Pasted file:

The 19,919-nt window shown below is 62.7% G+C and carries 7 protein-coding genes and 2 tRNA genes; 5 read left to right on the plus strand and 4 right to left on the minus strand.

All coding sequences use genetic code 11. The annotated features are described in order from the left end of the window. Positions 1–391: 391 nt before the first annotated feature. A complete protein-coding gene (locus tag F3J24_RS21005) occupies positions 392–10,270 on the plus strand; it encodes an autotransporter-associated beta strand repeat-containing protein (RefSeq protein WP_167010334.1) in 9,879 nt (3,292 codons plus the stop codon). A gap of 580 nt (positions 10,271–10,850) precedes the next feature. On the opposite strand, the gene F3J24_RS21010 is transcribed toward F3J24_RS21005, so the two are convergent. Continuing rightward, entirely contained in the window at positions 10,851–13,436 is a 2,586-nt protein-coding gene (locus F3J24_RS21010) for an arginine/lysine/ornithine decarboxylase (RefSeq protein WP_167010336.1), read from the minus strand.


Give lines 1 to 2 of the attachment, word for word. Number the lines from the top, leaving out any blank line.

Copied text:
The 19,919-nt window shown below is 62.7% G+C and carries 7 protein-coding genes and 2 tRNA genes; 5 read left to right on the plus strand and 4 right to left on the minus strand.

All coding sequences use genetic code 11. The annotated features are described in order from the left end of the window. Positions 1–391: 391 nt before the first annotated feature. A complete protein-coding gene (locus tag F3J24_RS21005) occupies positions 392–10,270 on the plus strand; it encodes an autotransporter-associated beta strand repeat-containing protein (RefSeq protein WP_167010334.1) in 9,879 nt (3,292 codons plus the stop codon). A gap of 580 nt (positions 10,271–10,850) precedes the next feature. On the opposite strand, the gene F3J24_RS21010 is transcribed toward F3J24_RS21005, so the two are convergent. Continuing rightward, entirely contained in the window at positions 10,851–13,436 is a 2,586-nt protein-coding gene (locus F3J24_RS21010) for an arginine/lysine/ornithine decarboxylase (RefSeq protein WP_167010336.1), read from the minus strand.